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Early in the shattering true crime memoir Rabbit Heart: A Mother’s Murder, A Daughter’s Story, Kristine S. Ervin pauses mid-sentence to tackle a question of grammar. Which tense does one use when discussing a relationship in which one person has died? It is a question that seems to form the crux of this stunning debut: that such a relationship does continue, though on very altered lines.

When Ervin was 8, her mother was abducted from a parking lot, her body later found in an Oklahoma oil field. Both the mechanics of the police investigation and emotional reverberations continued for the next 25 years, the brutal act lapsing into cold case territory. Lost in the background was Ervin, a confused child growing into a motherless teenager, the years bringing with them both new, terrible information about her mother’s killing and an evolving relationship with the mother Ervin might have had. Ervin achingly portrays not just the unmoored girlhood she experienced, but the lifelong processing of trauma that comes from personal and early knowledge of the violence against women lurking around every corner.

In the opening pages, Ervin dedicates the book to her 8-year-old self, and indeed, parts read as her efforts to reach backwards and mother her younger self in the absence of her murdered parent. While the facts of the crime and the unfolding of the investigation are clearly and baldly delineated, this is an emotional journey intimately revealed. Ervin is a poet, and her language here is lyrical. Her depictions of unimaginable cruelty cut so close to the bone that they feel almost tangibly interior. Rhapsodic and startling, Rabbit Heart moves inside of you and explores the places of rage and grief that are often left unmonitored, revealing both the power and danger of womanhood in a violent world.

Kristine S. Ervin’s Rabbit Heart is a shattering, rhapsodic true crime memoir that will get inside you.
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In 2007, doctor Paul Volkman was charged with illegally distributing opioids via pain clinics in southern Ohio, leading to the overdose deaths of over a dozen patients. Journalist Philip Eil was drawn to the case because of a personal connection to the 60-year-old doctor: Volkman was a med school classmate of Eil’s father. Relying on over a decade of research, Prescription for Pain: How a Once-Promising Doctor Became the “Pill Mill Killer” retraces Volkman’s steps from the prestigious University of Chicago Medical School to the cash-only pain clinics in rural Ohio where Volkman liberally prescribed opiates and other controlled substances during the early-aughts opioid boom. “What on earth had happened in the thirty-some-odd years between these two facts?” Eil asks in his prologue. “I found the mystery irresistible.”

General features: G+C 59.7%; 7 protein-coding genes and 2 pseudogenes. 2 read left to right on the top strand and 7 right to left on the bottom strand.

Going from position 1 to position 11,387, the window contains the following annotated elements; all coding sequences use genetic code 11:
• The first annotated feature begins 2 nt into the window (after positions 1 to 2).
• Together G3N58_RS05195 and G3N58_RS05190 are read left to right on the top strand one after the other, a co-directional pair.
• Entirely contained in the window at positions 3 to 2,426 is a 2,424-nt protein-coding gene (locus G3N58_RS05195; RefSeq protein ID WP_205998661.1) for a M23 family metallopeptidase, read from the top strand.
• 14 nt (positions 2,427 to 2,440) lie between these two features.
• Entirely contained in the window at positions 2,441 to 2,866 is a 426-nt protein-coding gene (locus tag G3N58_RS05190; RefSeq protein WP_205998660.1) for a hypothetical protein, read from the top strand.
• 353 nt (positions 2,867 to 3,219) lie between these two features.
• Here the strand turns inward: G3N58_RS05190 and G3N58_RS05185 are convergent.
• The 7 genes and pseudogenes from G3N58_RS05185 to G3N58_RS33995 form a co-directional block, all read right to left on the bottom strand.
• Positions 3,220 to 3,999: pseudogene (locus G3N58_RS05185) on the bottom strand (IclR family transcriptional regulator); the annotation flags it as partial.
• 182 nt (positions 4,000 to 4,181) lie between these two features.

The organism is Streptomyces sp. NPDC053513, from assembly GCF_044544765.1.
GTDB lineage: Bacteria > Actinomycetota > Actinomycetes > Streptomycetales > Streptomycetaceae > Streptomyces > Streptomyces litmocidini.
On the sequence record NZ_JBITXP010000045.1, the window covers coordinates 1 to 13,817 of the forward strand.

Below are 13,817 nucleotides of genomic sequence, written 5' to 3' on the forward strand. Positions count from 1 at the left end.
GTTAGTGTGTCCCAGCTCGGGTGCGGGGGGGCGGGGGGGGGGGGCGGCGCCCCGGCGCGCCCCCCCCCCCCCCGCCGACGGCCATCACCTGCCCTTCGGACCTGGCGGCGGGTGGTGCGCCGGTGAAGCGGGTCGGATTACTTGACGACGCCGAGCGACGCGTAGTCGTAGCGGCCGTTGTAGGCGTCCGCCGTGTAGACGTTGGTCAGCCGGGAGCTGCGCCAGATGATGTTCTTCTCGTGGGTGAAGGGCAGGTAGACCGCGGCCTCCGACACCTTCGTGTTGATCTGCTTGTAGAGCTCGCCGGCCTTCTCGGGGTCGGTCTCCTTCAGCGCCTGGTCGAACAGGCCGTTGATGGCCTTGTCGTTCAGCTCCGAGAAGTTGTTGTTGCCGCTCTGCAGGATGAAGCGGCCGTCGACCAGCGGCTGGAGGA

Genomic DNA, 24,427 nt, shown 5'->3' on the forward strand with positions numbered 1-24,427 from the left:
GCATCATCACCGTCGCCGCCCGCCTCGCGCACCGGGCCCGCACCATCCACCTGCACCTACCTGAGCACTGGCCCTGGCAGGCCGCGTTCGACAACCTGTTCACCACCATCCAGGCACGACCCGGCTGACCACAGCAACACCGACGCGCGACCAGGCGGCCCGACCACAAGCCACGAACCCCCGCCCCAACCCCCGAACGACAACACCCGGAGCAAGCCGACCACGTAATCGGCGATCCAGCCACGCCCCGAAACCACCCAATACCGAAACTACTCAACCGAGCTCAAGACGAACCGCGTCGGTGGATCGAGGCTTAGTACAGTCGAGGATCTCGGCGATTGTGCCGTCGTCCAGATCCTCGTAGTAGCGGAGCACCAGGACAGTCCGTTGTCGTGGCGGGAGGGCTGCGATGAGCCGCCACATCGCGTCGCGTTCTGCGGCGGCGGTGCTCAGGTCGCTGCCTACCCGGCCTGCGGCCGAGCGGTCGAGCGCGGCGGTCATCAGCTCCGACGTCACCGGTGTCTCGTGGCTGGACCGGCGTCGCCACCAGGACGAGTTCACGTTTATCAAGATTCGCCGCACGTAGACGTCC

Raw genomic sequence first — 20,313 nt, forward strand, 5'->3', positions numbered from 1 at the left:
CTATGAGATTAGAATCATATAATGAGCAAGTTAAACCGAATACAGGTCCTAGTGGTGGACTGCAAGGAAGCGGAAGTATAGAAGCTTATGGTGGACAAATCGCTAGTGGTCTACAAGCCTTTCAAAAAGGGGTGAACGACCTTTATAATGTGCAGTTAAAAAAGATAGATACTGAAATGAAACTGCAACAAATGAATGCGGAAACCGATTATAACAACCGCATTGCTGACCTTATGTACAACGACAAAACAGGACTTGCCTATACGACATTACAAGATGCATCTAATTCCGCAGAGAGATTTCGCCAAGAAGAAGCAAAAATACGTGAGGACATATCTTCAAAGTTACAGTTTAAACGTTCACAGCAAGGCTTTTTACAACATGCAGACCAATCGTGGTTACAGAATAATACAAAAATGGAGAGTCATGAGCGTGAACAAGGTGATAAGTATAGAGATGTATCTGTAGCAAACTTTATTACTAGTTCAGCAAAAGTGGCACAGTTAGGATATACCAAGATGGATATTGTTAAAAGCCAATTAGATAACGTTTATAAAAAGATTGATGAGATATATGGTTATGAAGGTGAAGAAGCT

Eil leans into the contradictions of Volkman’s world, starting with his decline from promising honors student and med school grad to unhappy pediatrician facing malpractice lawsuits that pushed him to post-industrial Ohio, where he made a fresh start building a pain clinic empire at the expense of rural communities while arousing the suspicions of pharmacists and authorities alike. After Volkman’s eventual arrest, Eil dug into transcripts and sources from the court case, exploring the elements in Volkman’s nature and environment that led him to plead “not guilty” to the deaths of his patients.

Through his own interviews with Volkman and dozens of others who interacted with him or were impacted by his crimes, Eil depicts the doctor as a man forever convinced of both his superior intelligence and his underdog status, warping his perception of the world in order to depict himself as a persecuted victim. Highly financially motivated, largely absent in the lives of his young children and constantly on the road between his luxury home in Chicago and his clinics in Ohio, Volkman amassed a fortune prescribing wild volumes of medication indiscriminately: to those with legitimate pain as well as to longtime addicts to drug dealers. One former patient testified in court that he prescribed her 34 pills per day.